Jan. 27 (Bloomberg) -- German business confidence rose to the highest level in more than two years and beat economists’ forecasts in a signal that the expansion in Europe’s largest economy may be accelerating.
The Ifo institute’s business climate index, based on a survey of 7,000 executives, climbed to 110.6 in January from 109.5 in December. Economists predicted an increase to 110, according to the median of 45 estimates in a Bloomberg News survey. It was the third consecutive increase and the strongest reading since July 2011.
Germany is key to sustaining the recovery in the rest of the 18-nation euro area, its biggest trading partner, after the region’s longest-ever recession. The Bundesbank has predicted that the German economy will expand “strongly” in coming months after a weak start to the final quarter of 2013.
“The traffic lights for a powerful economic recovery are green,” said Thomas Gitzel, chief economist at VP Bank AG in Vaduz, Liechtenstein. “Until now the German economy has relied on solid domestic demand. For the coming quarters there is now also a justifiable hope that global trade will pick up pace.”
The euro rose to $1.3717 after the report, compared with $1.3699 before the release. The yield on 2-year German bunds was little changed at 0.126 percent at 10:17 a.m. Frankfurt time. The DAX stock index was down 0.5 percent at 9,346.
A measure of current conditions rose to 112.4 in January from 111.6 the prior month, and a gauge of expectations jumped to 108.9 from 107.4, Ifo said.
The number of Germans unemployed dropped for the first time in five months in December and the jobless rate held at 6.9 percent, near a two-decade low. Private consumption, imports and exports all rose last year, and German manufacturing probably expanded for a seventh month in January.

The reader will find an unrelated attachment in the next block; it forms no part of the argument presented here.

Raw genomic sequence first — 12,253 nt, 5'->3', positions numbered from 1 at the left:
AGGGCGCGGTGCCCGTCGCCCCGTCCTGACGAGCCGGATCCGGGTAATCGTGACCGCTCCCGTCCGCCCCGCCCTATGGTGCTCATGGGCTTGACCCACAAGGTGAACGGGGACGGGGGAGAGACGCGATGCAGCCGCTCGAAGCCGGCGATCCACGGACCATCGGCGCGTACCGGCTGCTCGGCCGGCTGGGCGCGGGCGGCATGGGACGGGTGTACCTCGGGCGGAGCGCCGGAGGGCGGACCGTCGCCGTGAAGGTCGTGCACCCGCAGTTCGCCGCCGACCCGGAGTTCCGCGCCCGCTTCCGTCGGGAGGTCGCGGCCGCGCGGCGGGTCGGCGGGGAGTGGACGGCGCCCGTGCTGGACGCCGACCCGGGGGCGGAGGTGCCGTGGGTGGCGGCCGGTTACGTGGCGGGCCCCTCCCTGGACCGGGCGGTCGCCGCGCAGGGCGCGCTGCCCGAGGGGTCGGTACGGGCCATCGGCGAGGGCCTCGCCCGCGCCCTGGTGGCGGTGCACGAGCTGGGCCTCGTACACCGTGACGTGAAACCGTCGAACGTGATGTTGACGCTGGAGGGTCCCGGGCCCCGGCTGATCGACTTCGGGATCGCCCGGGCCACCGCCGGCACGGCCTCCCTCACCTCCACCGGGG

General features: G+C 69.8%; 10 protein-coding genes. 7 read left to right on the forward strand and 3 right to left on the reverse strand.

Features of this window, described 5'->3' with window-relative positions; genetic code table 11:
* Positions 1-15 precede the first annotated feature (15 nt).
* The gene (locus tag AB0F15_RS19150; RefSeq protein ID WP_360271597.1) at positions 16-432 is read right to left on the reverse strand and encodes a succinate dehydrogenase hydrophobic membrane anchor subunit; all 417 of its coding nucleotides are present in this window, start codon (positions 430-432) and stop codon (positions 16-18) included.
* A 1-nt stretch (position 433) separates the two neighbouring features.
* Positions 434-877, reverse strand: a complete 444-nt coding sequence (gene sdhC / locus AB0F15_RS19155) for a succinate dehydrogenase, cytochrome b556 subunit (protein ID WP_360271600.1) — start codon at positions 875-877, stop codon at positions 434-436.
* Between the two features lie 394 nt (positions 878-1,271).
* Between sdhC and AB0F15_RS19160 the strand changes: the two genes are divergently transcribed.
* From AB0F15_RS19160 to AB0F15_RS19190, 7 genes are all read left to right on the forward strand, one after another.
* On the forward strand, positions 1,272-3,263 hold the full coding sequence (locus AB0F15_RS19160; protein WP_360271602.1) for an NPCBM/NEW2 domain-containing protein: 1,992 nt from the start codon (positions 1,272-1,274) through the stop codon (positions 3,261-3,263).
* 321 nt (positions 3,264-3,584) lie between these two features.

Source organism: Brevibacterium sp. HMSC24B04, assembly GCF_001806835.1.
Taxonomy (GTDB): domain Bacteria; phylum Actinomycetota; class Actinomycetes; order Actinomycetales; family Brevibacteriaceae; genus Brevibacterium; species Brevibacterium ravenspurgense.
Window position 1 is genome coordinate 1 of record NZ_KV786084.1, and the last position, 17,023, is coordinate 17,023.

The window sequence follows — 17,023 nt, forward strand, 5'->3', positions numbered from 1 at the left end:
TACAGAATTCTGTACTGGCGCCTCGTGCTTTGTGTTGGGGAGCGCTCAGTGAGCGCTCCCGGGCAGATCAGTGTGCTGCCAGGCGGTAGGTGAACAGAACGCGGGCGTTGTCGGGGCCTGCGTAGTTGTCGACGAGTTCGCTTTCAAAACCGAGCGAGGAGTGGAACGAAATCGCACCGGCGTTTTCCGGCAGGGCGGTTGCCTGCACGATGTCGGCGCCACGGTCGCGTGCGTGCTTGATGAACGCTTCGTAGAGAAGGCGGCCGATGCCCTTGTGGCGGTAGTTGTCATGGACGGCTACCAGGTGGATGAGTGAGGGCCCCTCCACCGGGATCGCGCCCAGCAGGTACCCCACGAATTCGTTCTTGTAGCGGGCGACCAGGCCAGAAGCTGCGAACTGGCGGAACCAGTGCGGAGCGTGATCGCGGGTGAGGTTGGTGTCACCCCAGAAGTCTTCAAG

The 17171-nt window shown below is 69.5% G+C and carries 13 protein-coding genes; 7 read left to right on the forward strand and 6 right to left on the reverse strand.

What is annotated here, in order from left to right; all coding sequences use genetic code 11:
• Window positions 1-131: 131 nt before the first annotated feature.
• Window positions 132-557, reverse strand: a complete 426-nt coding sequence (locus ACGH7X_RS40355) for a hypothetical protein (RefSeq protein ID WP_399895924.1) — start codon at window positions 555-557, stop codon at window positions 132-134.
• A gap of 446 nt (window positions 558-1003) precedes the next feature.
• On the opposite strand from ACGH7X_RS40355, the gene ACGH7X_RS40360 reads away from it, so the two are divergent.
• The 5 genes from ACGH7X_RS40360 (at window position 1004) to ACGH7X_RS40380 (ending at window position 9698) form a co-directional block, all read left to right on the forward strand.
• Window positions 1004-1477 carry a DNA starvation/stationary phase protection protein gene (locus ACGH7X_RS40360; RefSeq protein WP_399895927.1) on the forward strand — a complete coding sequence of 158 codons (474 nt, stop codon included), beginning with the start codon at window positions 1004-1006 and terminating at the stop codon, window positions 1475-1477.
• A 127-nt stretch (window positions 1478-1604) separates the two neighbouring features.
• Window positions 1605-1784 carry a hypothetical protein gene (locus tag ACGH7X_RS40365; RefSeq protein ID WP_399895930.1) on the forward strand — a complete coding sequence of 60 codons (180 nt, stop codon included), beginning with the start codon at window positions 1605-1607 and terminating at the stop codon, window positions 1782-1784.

The nation still faces headwinds from the fragility of the recovery in the rest of the currency bloc. German gross domestic product probably grew by about a quarter of a percent last quarter compared with 0.3 percent in the prior three months, the Federal Statistics Office said Jan. 15. Investor confidence unexpectedly declined this month from a seven-year high.
The European Central Bank kept its benchmark interest rate at a record low of 0.25 percent on Jan. 9 after a surprise cut in November, and said the risks to the euro-area economy remain on the downside.
At the same time, consumer confidence in the region increased more than forecast in January, and European new-car sales climbed in December by the most in almost four years.
Wolfsburg, Germany-based Volkswagen AG, Europe’s largest automaker, said this month that its global sales rose to more than 9.7 million vehicles in 2013, fueled by growth in demand for Audi and Porsche luxury cars. Hanover-based Continental AG, Europe’s second-largest auto-parts maker, said it foresees a fifth consecutive year of record sales.
“This is the confirmation of a process of a gradual acceleration” in Germany, Annalisa Piazza, senior fixed-income strategist at Newedge Group in London, said before the Ifo report. “It’s based on the increased net contribution of exports, as well as on the growth of family spending on the back of the recent decline in unemployment and on an expansion of company investment.”
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